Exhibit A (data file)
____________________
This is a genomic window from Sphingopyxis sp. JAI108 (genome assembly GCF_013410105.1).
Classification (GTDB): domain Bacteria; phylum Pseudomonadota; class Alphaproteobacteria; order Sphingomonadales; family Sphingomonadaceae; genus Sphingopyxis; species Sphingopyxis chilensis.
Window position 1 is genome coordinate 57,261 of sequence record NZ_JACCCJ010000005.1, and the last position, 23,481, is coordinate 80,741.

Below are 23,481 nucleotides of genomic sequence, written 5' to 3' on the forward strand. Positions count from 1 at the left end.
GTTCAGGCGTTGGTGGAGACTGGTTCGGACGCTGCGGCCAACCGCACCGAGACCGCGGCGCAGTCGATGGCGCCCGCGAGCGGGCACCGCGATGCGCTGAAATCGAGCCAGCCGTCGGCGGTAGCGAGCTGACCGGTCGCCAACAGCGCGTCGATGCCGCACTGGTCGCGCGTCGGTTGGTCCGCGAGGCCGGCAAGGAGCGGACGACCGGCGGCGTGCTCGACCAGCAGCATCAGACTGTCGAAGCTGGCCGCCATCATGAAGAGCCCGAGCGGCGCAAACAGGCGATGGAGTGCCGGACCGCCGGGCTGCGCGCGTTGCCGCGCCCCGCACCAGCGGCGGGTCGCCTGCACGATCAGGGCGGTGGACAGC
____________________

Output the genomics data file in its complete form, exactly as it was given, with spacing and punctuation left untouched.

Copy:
This is a genomic window from Sphingopyxis sp. JAI108 (genome assembly GCF_013410105.1).
Classification (GTDB): domain Bacteria; phylum Pseudomonadota; class Alphaproteobacteria; order Sphingomonadales; family Sphingomonadaceae; genus Sphingopyxis; species Sphingopyxis chilensis.
Window position 1 is genome coordinate 57,261 of sequence record NZ_JACCCJ010000005.1, and the last position, 23,481, is coordinate 80,741.

Below are 23,481 nucleotides of genomic sequence, written 5' to 3' on the forward strand. Positions count from 1 at the left end.
GTTCAGGCGTTGGTGGAGACTGGTTCGGACGCTGCGGCCAACCGCACCGAGACCGCGGCGCAGTCGATGGCGCCCGCGAGCGGGCACCGCGATGCGCTGAAATCGAGCCAGCCGTCGGCGGTAGCGAGCTGACCGGTCGCCAACAGCGCGTCGATGCCGCACTGGTCGCGCGTCGGTTGGTCCGCGAGGCCGGCAAGGAGCGGACGACCGGCGGCGTGCTCGACCAGCAGCATCAGACTGTCGAAGCTGGCCGCCATCATGAAGAGCCCGAGCGGCGCAAACAGGCGATGGAGTGCCGGACCGCCGGGCTGCGCGCGTTGCCGCGCCCCGCACCAGCGGCGGGTCGCCTGCACGATCAGGGCGGTGGACAGC